We have seen a fair share of loyalty program devaluations over the last couple of years. While none of us like that, it is the result of changing business models and profits.
We have also seen some devaluations with credit cards like American Express. They lost the AAdmiral’s Club access for their Platinum cardholders. While that was a bad loss for everyone that relied on that card for access to the Clubs, the card still possesses enough perks for many to make the annual fee worthwhile.
One Of The Biggest Credit Card Devaluations
The Change: Club Carlson is dumping the Bonus Award Nights feature of their credit cards. This feature allows cardholders to get the last night of their award stay for free on stays of 2 nights or longer. This change goes into effect June 1, 2015.
Club Carlson’s recent change to their credit cards was definitely one of the biggest credit card devaluations. When I saw Frequent Miler’s post on it yesterday, I was really unhappy with it (figures that I am away from a computer all day when something like that happens!). While I was unhappy, I was not all that shocked. The bonus award nights, which gives cardholders their last night free on award stays, has been one of those unsustainable credit card perks. I am sure when they started that they figured it would be something that would be similar to Marriott and SPG – 5th night free. They probably did not expect that so many travelers would use it the way so many of us did – for two night award stays at a time to get the last night free. To be clear, there was nothing wrong with our strategy in doing so as we were following the rules and paying the annual fee on the card to do it.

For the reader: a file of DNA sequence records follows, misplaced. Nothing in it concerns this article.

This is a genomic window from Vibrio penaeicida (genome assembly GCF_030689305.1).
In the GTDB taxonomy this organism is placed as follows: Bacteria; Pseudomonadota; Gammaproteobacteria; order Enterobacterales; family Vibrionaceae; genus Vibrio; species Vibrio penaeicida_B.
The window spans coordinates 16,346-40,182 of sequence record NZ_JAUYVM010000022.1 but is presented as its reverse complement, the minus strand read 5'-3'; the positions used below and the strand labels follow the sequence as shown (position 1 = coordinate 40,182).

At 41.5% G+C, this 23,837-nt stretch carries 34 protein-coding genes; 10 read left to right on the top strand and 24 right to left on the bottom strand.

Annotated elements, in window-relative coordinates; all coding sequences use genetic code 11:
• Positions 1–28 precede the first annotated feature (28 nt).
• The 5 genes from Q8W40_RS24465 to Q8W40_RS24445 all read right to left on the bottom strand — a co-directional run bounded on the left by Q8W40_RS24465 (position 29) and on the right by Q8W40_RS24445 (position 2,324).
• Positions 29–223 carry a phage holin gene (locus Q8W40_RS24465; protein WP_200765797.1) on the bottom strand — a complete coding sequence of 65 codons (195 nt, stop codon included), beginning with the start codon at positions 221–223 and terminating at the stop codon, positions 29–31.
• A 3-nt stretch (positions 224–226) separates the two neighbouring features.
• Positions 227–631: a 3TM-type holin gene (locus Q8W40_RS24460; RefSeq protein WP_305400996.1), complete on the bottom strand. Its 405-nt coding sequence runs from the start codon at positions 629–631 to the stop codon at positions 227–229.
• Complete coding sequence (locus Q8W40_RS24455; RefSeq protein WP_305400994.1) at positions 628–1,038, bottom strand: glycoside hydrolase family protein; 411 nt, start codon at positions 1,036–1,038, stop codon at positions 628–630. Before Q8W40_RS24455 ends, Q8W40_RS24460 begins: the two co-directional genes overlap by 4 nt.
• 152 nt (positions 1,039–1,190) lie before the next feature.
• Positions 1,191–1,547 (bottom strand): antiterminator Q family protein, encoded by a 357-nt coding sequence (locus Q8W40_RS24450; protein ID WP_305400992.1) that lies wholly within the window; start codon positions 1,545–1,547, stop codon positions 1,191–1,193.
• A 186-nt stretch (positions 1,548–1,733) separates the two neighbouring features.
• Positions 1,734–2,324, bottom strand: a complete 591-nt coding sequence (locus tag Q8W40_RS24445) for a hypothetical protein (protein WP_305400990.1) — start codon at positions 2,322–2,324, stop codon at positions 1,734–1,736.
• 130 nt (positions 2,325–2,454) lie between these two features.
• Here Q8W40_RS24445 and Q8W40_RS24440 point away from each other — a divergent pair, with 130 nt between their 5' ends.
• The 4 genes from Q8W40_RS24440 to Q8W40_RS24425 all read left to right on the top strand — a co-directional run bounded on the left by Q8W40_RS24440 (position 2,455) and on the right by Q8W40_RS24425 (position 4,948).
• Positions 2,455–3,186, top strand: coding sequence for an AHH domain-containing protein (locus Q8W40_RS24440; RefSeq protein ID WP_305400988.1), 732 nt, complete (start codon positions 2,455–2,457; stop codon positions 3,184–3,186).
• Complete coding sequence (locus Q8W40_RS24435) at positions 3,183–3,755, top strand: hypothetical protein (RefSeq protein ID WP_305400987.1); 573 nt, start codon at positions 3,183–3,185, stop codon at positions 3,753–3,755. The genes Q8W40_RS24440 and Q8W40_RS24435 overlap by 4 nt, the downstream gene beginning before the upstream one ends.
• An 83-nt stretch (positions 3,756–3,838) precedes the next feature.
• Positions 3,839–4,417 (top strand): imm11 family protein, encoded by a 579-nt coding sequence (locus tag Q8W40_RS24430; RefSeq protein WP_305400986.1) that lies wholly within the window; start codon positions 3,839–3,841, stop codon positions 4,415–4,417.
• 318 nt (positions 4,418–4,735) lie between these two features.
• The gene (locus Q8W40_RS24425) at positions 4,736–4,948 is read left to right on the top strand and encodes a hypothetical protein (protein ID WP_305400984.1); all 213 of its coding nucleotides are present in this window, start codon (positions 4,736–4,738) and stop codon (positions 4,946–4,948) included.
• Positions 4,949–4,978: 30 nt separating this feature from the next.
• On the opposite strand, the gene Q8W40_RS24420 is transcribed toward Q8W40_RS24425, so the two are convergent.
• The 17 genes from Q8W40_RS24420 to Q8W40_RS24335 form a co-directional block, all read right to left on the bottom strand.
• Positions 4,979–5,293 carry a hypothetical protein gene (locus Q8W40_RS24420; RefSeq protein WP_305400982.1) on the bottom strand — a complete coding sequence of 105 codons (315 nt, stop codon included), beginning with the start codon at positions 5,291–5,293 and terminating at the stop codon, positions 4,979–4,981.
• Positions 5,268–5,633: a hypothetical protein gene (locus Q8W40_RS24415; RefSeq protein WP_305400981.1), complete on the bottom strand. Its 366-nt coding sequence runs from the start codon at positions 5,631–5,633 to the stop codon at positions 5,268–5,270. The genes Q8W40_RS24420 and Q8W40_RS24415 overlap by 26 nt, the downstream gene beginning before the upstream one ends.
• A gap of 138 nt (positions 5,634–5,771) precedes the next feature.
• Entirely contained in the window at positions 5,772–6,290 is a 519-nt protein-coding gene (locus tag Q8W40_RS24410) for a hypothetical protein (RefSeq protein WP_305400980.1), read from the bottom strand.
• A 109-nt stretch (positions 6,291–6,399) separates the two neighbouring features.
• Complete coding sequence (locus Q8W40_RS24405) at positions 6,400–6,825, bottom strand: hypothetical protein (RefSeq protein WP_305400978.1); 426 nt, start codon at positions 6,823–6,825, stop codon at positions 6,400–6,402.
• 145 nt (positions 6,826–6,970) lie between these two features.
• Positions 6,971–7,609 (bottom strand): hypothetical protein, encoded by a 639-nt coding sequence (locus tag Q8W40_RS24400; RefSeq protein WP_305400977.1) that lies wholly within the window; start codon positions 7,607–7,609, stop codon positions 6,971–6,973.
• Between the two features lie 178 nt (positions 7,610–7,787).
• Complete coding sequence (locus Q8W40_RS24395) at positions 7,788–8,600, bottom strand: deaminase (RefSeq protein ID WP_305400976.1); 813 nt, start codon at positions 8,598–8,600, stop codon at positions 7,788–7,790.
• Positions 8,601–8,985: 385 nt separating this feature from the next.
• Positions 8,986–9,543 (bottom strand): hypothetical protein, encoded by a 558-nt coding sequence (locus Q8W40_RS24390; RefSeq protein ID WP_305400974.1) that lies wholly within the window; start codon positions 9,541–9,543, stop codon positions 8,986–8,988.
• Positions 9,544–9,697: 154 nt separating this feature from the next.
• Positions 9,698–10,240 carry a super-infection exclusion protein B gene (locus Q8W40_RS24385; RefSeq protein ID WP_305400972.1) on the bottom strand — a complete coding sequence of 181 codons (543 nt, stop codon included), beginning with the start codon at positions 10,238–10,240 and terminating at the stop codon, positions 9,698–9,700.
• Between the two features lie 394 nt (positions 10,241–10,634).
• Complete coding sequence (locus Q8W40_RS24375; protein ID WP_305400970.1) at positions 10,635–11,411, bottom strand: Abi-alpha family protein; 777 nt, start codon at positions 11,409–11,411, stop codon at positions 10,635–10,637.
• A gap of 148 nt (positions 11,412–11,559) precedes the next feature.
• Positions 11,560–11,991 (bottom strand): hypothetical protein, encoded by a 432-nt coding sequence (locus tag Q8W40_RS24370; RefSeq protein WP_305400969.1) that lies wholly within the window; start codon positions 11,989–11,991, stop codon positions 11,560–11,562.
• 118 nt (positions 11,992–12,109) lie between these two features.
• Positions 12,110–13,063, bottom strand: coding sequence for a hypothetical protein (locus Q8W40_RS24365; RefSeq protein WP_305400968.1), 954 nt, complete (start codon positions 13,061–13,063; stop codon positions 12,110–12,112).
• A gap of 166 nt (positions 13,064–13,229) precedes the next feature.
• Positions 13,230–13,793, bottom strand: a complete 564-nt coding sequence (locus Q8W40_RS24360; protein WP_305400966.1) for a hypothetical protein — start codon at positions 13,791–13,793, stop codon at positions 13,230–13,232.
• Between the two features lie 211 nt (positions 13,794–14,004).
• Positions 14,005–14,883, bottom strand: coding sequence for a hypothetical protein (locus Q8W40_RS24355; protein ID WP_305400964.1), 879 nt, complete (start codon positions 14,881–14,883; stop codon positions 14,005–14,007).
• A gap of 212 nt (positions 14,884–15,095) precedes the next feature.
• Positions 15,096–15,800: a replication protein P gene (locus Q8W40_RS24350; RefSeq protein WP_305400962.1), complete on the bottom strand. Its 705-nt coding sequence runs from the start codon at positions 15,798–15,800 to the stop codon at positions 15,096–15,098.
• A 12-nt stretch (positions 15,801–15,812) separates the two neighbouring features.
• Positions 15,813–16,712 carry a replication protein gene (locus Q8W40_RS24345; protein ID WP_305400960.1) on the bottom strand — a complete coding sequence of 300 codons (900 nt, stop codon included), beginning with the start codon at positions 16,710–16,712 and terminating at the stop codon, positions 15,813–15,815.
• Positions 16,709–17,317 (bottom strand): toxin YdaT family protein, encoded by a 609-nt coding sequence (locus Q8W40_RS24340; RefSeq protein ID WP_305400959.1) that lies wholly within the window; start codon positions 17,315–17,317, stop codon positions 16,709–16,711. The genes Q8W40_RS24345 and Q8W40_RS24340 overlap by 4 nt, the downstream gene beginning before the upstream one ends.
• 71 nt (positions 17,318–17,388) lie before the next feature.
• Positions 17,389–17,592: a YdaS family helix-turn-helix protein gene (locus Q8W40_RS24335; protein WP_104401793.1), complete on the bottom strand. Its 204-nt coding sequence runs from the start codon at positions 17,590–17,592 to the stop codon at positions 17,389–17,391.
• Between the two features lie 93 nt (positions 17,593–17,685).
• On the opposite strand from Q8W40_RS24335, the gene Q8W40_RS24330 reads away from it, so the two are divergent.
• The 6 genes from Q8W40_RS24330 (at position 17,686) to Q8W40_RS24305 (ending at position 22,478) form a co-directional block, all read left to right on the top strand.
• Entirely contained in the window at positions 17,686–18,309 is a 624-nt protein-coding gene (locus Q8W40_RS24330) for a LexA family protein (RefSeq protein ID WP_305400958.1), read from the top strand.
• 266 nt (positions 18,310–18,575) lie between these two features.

While the Club Carlson Premier card comes with a pretty awesome bonus – 85,000 points after meeting the required spending – the real strength to the card (besides its awesome earning rates) was the fact that cardholders got the last night on award stays free (for stays 2 nights or longer). In effect, for two night award stays, it was like giving a 170,000 point bonus!
Of course, the card also comes with Club Carlson Gold status and a renewal bonus of 40,000 points. All of that for $75 per year. It is a really good deal, but much of the deal hinged on the value of the Bonus Award Nights perk (which is actually still being advertised for the card without an explanation that it will disappear June 1).
What Is “Replacing” The Bonus Award Nights Feature
Replacement Bonus: One free night at any Club Carlson in the US after spending $10,000 in a year.
Presumably to soften the blow, Club Carlson is now offering a free night at any category Carlson hotel in the United States. I have stayed at a few Carlson-brand hotels in the US and found most of them to be underwhelming. To me, the real strength of the chain is in Europe (there are higher-end properties in other locations as well, but they have a great presence in Europe). To not be able to use this annual bonus night anywhere in the world is pretty terrible.